New antifreeze molecule found in Alaska beetle

More about insects enduring the winter cold: researchers at University of Alaska Fairbanks have isolated a previously unknown molecule that allows an Alaska beetle able to survive temperatures below -100 F. The new molecule, called xylomannan, has little or no protein, which makes it completely different in form and mechanism than other known biological antifreezes. Continue reading

E.O. Wilson interview

A lengthy but informative video interview with ant expert E.O Wilson about the emergence of molecular techniques during his career.

Evolution – the Molecular Landscape Interview with EDWARD O WILSON interviewed by Jan Witkowski | SciVee.

British bees go urban!

The "Beehaus" by Omlet, on the roof of a house in London.

A new and improved design of beehive could be used by city dwellers to harvest up to 20 kilograms (44 pounds) of their own honey each year, according to Natural England, a British government conservation agency. The hives could also help stem the decline of bee populations. Continue reading

Acacia plant controls ants with chemical signal

The mutually beneficial relationship between acacias and the ants that guard them is a little better understood, thanks to researchers in the UK and Sweden. They found that the ants are deterred from entering the flowers–and thus competing with pollinators–by a chemical the plant produces. This chemical is produced in addition to the food rewards provided to the ants. Continue reading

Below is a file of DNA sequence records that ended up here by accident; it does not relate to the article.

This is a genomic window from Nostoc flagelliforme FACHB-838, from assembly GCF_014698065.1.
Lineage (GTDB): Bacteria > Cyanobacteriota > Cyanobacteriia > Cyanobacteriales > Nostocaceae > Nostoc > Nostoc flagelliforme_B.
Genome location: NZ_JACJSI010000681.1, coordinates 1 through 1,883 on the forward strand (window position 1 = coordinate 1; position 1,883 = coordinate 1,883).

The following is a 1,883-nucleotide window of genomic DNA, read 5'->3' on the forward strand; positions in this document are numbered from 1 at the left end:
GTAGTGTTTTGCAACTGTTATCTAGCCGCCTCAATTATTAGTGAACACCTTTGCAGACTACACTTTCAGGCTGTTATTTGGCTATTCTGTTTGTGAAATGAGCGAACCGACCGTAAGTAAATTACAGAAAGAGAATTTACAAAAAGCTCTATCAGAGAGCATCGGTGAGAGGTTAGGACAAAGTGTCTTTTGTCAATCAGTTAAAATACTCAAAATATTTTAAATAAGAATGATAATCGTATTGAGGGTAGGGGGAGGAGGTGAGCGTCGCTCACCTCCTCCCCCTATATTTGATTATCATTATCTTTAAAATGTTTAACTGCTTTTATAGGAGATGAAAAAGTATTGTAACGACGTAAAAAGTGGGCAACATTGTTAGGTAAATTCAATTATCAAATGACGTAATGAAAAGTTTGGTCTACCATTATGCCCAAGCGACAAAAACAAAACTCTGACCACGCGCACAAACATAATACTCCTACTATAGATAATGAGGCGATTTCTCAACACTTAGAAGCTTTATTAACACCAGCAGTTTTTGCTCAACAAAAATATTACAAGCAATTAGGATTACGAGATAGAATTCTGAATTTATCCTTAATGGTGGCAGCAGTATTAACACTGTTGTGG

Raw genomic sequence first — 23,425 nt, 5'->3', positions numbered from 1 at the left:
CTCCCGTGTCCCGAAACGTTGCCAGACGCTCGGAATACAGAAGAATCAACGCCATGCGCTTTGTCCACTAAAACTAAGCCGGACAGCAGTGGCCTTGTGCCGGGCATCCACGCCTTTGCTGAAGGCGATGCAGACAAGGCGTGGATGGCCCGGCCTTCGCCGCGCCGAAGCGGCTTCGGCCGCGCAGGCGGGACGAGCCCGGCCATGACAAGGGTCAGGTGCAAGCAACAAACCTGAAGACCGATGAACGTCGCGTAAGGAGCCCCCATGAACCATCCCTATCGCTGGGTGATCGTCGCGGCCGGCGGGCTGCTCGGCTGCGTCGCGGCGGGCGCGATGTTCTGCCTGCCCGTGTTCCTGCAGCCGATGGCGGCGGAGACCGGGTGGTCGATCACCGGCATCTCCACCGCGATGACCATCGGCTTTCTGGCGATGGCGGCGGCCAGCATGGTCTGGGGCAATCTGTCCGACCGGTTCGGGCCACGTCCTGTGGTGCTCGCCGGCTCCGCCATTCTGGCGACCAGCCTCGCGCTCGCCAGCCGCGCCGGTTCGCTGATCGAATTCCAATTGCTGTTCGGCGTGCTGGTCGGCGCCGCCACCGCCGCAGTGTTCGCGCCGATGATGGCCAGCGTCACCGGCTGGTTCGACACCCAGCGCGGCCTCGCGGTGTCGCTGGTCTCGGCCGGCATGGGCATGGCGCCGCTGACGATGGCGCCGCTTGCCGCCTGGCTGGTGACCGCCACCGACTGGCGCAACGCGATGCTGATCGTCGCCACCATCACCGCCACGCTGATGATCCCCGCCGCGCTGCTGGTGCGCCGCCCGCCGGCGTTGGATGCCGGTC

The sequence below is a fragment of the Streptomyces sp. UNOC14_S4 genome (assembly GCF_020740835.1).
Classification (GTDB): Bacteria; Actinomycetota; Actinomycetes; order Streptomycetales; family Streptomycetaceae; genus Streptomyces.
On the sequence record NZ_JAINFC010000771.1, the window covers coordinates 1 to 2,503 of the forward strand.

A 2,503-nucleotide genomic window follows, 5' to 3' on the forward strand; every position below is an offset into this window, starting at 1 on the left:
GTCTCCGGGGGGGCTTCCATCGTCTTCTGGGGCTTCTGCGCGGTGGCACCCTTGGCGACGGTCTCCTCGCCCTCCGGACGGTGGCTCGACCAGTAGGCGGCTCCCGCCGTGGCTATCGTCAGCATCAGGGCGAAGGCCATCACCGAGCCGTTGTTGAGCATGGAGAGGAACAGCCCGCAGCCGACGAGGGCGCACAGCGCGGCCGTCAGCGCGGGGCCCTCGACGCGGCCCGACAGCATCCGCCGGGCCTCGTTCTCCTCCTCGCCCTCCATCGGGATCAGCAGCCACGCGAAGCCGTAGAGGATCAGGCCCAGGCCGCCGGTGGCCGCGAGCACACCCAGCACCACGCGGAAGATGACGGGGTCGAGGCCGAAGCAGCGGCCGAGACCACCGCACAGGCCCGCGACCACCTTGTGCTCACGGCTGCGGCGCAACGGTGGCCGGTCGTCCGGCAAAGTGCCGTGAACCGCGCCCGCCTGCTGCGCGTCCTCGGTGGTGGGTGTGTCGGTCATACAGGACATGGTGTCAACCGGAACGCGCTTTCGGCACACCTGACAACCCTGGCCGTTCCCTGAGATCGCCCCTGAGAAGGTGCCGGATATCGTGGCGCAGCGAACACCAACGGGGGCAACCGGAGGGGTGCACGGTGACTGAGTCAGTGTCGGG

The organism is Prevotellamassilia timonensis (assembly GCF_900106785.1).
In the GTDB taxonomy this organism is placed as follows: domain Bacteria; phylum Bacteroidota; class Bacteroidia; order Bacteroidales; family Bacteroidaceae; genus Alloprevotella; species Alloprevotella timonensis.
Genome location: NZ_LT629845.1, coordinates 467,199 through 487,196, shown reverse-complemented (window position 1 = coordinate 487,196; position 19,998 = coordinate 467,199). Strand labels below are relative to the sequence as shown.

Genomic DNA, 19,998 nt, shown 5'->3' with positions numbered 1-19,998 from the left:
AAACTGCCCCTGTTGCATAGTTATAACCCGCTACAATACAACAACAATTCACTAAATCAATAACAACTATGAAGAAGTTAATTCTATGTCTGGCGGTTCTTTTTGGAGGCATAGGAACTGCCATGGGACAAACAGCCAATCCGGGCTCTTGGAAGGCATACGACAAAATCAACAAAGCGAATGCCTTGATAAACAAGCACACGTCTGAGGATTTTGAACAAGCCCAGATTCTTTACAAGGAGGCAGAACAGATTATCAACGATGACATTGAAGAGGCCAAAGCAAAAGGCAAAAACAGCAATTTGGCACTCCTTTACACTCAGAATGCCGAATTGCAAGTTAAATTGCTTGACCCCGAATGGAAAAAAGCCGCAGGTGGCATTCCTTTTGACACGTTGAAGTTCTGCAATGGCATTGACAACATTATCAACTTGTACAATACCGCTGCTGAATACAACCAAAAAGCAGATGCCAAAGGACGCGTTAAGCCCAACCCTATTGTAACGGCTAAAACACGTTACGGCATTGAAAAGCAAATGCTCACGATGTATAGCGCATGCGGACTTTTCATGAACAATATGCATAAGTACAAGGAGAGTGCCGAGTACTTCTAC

Avocado growers fear spread of fungus-bearing beetle

Will guacamole become a sometime food? After enjoying a season of near record-high avocado prices, farmers of Florida’s second-largest tropical fruit crop are now worried about a potential invasive pest, the Asian redbay ambrosia beetle.The beetle is moving Southward, carrying with it a fungus that can kill trees, including avocado trees. To date, there is no known treatment for the fungal disease, although some trees in Asia have a natural resistance to it.

The beetle has evolved a symbiotic relationship with the fungus. It carries it in a pouch in its mouth, inoculates trees with it, and then feeds off it as the fungus digests the tree.

from the Miami Herald

10 insect superpowers!

  1. The male silk moth is estimated to “smell” chemicals of female silk moths in the air at the ratio of a few hundred molecules among 25 quintillion (25,000,000,000,000,000,000) molecules in a cubic centimeter of air.
  2. Houseflies find sugar with their feet, which are 10 million times more sensitive than human tongues.
  3. It takes about one hundred Monarch butterflies to weigh Continue reading

Warmer = more insects eating = higher CO2?

Fossilized leaf damage caused by insects

Fossilized leaf damage by Paleocene–Eocene insects

Today I’m doing some quick research on insects and climate change. Here’s a 2008 paper that provides food for thought: Currano et al. found fossil evidence that an abrupt warming event 55.8 mya was correlated with increased leaf-eating by insects, which in turn releases more CO2 into the atmosphere. The warming event–called the Paleocene–Eocene Thermal Maximum–was an abrupt change linked to a transient increase in atmospheric CO2 and is considered to be comparable in rate and magnitude to modern anthropogenic climate change. Continue reading